Yesterday (6 May) Thomson Reuters and West Publishing Corporation filed a suit alleging that legal research startup Ross Intelligence stole its Westlaw proprietary data to fast-track its technology development. In a strongly-worded blog post today, Ross’s co-founders say: “These allegations are false. We did nothing wrong. Below, we release internal communications, agreements, and work product related to Westlaw’s claims.”
The Thomson Reuters claim alleges that while Ross was precluded from accessing the Westlaw content as a competitor, it “illicitly and surreptitiously” used a Westlaw licensee to gain access, and used a bot to extract the content en masse.
“Ross intentionally and knowingly induced a third-party called LegalEase Solutions, LLC (“LegalEase”)—a legal support services company—to breach its contract with West by engaging in the unlawful reproduction of Plaintiffs’ copyrighted content and distribution of that content en masse to ROSS,” the claim states.
“ROSS committed direct copyright infringement by reproducing and creating a derivative work based on Plaintiffs’ content,” it adds.
In addition to copyright breach, the claim also alleges that Ross tortiously interfered with West’s contract with LegalEase. LegalEase says the claim is “misleading and inaccurate.”
In their blog post today, Ross co-founders Andrew Arruda and Jimoh Ovbiagele say: “As a part of its suit against LegalEase, Westlaw subpoenaed us for all communications, agreements, and work product related to the claim. Westlaw and their attorneys were unable to find any evidence that we used or benefited from Westlaw’s data. Below you can read a complete copy of the statement of work related to this matter. No matter; we had to spend over a hundred thousand dollars to comply with this subpoena. As a young company, this was a financial blow, which we are sure was not lost on Westlaw’s executive team.”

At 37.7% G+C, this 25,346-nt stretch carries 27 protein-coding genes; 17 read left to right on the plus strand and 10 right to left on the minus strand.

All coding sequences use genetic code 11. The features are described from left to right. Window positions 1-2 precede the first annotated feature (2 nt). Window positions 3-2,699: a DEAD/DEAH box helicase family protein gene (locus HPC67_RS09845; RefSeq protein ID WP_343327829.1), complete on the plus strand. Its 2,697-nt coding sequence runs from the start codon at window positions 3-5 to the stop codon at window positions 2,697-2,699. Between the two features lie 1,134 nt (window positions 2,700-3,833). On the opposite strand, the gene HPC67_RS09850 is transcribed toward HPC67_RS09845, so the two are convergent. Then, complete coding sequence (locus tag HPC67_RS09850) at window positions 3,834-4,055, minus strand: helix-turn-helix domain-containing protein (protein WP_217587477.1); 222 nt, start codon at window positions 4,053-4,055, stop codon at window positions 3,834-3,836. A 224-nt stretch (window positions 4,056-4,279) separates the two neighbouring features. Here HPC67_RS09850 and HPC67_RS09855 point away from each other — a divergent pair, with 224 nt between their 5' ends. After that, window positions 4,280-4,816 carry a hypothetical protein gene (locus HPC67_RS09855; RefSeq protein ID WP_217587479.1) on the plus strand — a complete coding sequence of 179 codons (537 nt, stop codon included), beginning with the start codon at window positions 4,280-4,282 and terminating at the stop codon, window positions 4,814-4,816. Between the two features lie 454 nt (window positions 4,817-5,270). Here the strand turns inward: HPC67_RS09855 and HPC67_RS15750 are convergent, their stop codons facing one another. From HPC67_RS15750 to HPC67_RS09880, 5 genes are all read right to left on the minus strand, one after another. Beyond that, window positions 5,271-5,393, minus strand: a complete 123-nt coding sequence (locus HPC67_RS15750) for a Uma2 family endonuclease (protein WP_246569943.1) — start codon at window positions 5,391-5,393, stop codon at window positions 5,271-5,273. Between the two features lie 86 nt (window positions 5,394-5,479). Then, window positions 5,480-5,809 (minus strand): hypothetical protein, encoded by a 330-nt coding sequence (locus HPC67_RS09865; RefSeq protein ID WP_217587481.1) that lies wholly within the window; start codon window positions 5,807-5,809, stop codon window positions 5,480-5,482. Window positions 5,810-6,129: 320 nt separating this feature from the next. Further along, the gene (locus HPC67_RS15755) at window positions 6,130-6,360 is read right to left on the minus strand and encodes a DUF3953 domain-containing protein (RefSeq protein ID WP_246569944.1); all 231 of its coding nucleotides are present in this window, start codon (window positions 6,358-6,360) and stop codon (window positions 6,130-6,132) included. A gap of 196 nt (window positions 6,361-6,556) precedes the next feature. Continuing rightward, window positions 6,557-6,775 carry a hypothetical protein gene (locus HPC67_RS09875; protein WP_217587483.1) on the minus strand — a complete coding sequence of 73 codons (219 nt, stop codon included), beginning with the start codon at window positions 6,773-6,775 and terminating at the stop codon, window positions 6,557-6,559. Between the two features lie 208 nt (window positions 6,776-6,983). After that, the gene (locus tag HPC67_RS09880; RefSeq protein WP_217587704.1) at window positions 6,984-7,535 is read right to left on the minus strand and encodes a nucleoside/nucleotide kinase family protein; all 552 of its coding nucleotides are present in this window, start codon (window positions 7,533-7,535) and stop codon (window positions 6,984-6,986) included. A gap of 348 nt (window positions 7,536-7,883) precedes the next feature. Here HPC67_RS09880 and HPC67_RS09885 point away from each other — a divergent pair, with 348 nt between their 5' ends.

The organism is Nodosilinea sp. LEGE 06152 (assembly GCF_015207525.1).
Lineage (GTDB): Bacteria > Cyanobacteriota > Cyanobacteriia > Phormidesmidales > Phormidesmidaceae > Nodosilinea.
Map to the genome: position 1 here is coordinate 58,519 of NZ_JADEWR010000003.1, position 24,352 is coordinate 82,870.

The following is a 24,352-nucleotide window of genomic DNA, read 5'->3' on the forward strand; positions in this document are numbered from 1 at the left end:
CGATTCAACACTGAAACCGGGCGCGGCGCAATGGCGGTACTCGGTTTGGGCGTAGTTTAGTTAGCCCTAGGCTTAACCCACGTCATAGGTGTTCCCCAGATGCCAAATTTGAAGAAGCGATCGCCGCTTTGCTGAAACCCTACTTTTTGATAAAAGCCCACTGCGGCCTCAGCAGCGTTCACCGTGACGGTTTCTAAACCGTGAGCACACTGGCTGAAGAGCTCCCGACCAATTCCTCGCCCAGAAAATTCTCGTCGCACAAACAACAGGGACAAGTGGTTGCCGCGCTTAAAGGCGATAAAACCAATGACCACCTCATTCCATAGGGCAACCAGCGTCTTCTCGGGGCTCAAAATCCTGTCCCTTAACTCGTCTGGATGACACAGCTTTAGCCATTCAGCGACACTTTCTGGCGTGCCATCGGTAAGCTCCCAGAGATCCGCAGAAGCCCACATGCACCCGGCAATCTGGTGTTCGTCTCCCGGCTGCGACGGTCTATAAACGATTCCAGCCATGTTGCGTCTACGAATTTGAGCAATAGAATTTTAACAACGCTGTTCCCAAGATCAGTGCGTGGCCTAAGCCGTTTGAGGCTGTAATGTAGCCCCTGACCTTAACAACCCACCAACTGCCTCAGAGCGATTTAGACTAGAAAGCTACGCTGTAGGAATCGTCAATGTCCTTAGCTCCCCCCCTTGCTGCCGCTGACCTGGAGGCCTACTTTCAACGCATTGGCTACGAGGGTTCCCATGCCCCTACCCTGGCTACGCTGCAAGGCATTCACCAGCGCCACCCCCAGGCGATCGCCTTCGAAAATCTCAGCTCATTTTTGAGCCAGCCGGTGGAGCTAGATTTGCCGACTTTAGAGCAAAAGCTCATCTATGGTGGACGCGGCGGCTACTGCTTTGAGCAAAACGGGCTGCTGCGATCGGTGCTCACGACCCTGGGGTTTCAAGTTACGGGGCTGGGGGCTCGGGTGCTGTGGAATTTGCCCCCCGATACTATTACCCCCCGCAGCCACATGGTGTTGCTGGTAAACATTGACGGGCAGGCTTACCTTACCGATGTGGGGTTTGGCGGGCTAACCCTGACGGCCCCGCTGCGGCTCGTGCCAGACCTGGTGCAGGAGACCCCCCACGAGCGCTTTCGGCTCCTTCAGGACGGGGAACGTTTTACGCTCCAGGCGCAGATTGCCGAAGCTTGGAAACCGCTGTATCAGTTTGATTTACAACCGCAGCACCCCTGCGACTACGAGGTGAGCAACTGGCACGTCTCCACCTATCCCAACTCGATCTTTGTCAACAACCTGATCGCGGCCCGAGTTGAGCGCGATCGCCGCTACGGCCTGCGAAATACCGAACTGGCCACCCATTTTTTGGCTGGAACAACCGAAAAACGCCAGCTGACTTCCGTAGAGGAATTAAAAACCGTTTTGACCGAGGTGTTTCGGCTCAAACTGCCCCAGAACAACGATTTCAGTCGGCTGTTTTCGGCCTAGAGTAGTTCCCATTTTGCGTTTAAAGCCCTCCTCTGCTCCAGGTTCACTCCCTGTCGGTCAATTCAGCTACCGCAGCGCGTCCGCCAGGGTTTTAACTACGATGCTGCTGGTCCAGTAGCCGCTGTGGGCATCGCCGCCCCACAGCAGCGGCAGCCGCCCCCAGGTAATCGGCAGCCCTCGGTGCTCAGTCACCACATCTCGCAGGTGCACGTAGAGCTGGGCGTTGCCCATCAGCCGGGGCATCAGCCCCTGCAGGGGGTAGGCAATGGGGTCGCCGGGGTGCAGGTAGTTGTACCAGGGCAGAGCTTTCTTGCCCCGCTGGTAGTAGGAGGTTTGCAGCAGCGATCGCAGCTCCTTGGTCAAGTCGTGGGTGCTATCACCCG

They add: “Fast forward to earlier this week: we received notification that Westlaw had settled with LegalEase. We thought this costly distraction was behind us, but today we are back to square one. We opened Law.com to learn that Westlaw had filed a suit against us. That Westlaw notified the press before us is disappointing.”
And they conclude: “So, here we are. A small company versus a juggernaut. David versus Goliath. This litigation epitomizes everything that is wrong with Westlaw’s business practices. Having done nothing wrong, unless case law is copyrightable… Of course, it is well established that primary law is not copyrightable in the United States. As has long been held and as the Supreme Court reminded us last week, “no one can own the law” (Georgia v. Public.Resource.Org, Inc., №18–1150, 590 U.S. ___ (2020)). Individuals must have free access to the law if American democracy is to survive. We will continue to fight for free access to the law and look forward to showing the world Westlaw’s true colors. If you want to get involved in this fight, email us directly at firstname.lastname@example.org.
A spokesperson for Thomson Reuters said they had nothing to add to the complaint filed yesterday.
You can read the blog including the statement of work and emails in full here: https://medium.com/@AndrewArruda/hold-59effcd819b0